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By The Time You Read This, I'll Be Dead (edition 2010)

by Julie Anne Peters

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4874621,248 (3.83)14
Member:realbigcat
Title:By The Time You Read This, I'll Be Dead
Authors:Julie Anne Peters
Info:Hyperion Book CH (2010), Hardcover, 224 pages
Collections:Your library
Rating:***1/2
Tags:Fiction

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By The Time You Read This, I'll Be Dead by Julie Anne Peters

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"Are you ready to pass Through-The-Light?"

Daelyn is at the hard age of 15 and has thought about ending her life, a lot. In her most recent suicide attempt, she injured her throat, causing her to have to wear a brace. It hurts to talk and eat, so she is mainly thought of an outcast. She's used to it though. In her younger years, she was bigger, and got bullied constantly for it. Her parents made her go to a "fat camp" to lose weight, and she came back a new person, in both appearance, and personality. With a history of sexual abuse, cutting, bulling, cyber bulling, and shaming, it's no question why she hurts so much. She joins Through-The-Light, a suicide forum, helping people reach the end. She's ready for the worst, or at least she thought. She then meets Santana, a boy who's fighting a special type of cancer. She questions if he's just another pervert who is going to hurt her, or if he's for real. When he finds out about her scars and suicide attempts, he comforts her, never getting angry, unlike her mother.

It was a very enjoyable book, though sad at times, was very touching. I could connect with Daelyn and her struggles. I could not put the book down, and the ending left me wanting more, but still satisfied. It ended on a very open note, not knowing if she succeed or not. It's a better book the first time around, but is still a good reread. ( )
1 vote | Mar 7, 2014 | edit |
I hate how this story has no power over me anymore. A year ago, I would've been swept away by it, but now it just completely fails to move me. ( )
  potterhead9.75 | Jan 5, 2014 |
This book was wonderful and horrible at the same time. It was horrifying to read the bullying that the main character described as she counted down to the day she planned to end her life, but it was also very introspective--for the character, as well as the reader. She describes the assaults and the "teasing" and "taunting" that she had gone through her entire life, but I think that by describing it and writing it out, she managed to also deal with it--or at least start to, because by the end of the book, she seemed more hopeful.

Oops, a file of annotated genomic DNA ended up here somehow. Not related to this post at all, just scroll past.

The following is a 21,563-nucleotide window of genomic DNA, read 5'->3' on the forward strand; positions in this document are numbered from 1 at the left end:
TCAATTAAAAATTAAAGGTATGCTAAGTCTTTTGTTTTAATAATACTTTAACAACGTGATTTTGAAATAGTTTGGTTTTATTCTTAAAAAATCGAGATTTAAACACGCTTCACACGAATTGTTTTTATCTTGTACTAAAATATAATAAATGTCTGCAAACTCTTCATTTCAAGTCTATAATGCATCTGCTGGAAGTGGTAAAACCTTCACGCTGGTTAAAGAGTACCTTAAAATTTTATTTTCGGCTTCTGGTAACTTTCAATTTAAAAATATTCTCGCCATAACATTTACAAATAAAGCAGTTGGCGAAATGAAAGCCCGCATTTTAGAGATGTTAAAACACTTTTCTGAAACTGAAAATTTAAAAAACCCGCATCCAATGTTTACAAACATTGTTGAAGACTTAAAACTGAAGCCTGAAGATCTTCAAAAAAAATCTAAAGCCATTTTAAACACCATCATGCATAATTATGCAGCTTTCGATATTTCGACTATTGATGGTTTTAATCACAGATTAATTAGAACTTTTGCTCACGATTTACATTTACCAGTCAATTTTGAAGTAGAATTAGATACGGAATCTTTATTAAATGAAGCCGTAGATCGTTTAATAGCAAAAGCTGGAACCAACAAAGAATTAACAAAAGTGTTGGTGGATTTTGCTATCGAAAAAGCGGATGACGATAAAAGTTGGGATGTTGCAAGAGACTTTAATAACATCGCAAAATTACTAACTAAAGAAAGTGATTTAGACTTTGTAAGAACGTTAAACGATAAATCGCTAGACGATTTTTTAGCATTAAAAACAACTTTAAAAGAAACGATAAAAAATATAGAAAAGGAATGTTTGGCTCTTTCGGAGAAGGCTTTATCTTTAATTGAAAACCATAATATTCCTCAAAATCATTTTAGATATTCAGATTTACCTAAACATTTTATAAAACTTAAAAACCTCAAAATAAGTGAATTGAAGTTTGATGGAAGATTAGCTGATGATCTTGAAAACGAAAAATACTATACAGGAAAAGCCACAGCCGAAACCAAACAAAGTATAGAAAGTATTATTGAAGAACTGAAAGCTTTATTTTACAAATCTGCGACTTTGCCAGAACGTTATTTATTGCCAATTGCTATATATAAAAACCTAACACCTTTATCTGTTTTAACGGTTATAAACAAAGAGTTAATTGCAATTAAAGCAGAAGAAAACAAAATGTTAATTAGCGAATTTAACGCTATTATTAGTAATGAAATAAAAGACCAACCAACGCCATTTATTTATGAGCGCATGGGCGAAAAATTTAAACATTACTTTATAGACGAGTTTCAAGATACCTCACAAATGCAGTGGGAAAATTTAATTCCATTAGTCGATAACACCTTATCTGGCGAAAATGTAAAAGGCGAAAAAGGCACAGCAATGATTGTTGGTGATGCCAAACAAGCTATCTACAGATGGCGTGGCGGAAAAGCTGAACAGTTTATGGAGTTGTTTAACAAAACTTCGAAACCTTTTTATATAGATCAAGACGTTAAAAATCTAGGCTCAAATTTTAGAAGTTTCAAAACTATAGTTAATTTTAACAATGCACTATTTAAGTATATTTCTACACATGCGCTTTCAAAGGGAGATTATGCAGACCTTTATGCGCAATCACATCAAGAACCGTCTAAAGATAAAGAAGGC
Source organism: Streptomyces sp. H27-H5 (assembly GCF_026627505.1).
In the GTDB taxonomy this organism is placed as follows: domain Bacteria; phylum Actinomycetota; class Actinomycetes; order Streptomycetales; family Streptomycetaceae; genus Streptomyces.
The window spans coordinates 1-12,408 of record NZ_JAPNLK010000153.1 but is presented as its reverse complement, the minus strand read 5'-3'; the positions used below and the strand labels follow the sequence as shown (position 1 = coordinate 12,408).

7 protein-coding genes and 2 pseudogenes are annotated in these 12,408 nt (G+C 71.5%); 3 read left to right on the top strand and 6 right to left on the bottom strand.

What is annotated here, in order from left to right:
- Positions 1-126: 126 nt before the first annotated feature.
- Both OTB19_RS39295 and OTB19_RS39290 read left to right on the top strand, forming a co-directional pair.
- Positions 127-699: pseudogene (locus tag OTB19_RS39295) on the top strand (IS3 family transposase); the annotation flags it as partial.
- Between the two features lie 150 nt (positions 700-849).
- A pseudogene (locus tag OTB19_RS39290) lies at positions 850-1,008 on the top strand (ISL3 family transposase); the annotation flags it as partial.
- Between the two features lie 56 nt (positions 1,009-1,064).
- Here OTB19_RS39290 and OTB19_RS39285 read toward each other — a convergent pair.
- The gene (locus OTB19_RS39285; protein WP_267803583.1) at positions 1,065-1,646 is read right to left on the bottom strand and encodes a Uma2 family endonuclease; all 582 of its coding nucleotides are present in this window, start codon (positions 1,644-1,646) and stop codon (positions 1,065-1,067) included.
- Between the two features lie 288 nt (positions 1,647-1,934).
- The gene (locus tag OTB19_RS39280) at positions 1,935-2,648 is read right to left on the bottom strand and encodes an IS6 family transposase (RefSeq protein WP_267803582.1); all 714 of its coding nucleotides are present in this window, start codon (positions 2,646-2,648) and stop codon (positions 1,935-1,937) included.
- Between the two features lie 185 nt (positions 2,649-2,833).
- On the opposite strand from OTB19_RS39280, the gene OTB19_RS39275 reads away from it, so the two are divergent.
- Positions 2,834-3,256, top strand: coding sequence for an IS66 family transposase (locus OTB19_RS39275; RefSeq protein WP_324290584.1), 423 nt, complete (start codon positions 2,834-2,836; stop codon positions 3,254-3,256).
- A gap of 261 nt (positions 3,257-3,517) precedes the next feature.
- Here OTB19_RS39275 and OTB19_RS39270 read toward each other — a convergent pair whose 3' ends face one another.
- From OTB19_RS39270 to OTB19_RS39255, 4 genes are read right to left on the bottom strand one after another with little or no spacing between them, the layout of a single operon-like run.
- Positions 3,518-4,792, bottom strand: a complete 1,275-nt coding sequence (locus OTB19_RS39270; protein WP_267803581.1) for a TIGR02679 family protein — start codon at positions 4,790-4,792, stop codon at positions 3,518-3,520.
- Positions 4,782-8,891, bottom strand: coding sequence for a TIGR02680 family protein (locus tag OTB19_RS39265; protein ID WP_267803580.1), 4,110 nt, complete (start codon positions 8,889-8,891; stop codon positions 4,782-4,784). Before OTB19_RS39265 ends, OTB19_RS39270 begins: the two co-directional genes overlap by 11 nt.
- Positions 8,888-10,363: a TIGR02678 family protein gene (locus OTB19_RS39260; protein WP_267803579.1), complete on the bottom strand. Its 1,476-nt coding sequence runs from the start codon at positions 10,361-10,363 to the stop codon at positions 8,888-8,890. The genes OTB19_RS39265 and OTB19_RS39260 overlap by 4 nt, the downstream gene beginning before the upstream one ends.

It ends in a very open-ended way, so you don't know if Daelyn went through with the suicide or not. I guess that however you interpret it ends up saying more about you than it does about the book. In a way, I think that the book may encourage the reader to deal with past traumas, but I wouldn't recommend it to anyone who is easily triggered. This book should have a big old "trigger warning" on the cover because it deals with a lot of touchy subjects. ( )
  janersm | Jan 4, 2014 |
A very emotional book - so much so that I'm not able to write a coherent review at this time. Beautifully written, and Daelyn is just spot on for the whole book. I can identify with her so much when I was that age. ( )
  schatzi | Dec 7, 2013 |
I found this a difficult book to categorize. It is essentially a novel that chronicles the systematic suicidal thought processes of a young girl who is bullied at school and is determined to kill herself. Dark stuff, indeed. And while this is riding the current wave of bullying attention, it is also a look into the metal dysfunction of suicidal youths who refuse to see an alternate way out of the misery. It is in many ways too descriptive to be classified as "YA" and yet the author is known for YA and children's books. It works more as a warning to parents to be more attentive to problems with their youth. While certainly not a beach novel, it is an easy read and a good introduction into the psyche of troubled children. ( )
  mldavis2 | Sep 19, 2013 |
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To C.J. Bott for her tireless campaign against bullying
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The white boy, the skinny, tall boy with shocking white hair, sneaks behind the stone bench and leans against the tree trunk.
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High school student Daelyn Rice, who has been bullied throughout her school career and has more than once attempted suicide, again makes plans to kill herself, in spite of the persistent attempts of an unusual boy to draw her out.

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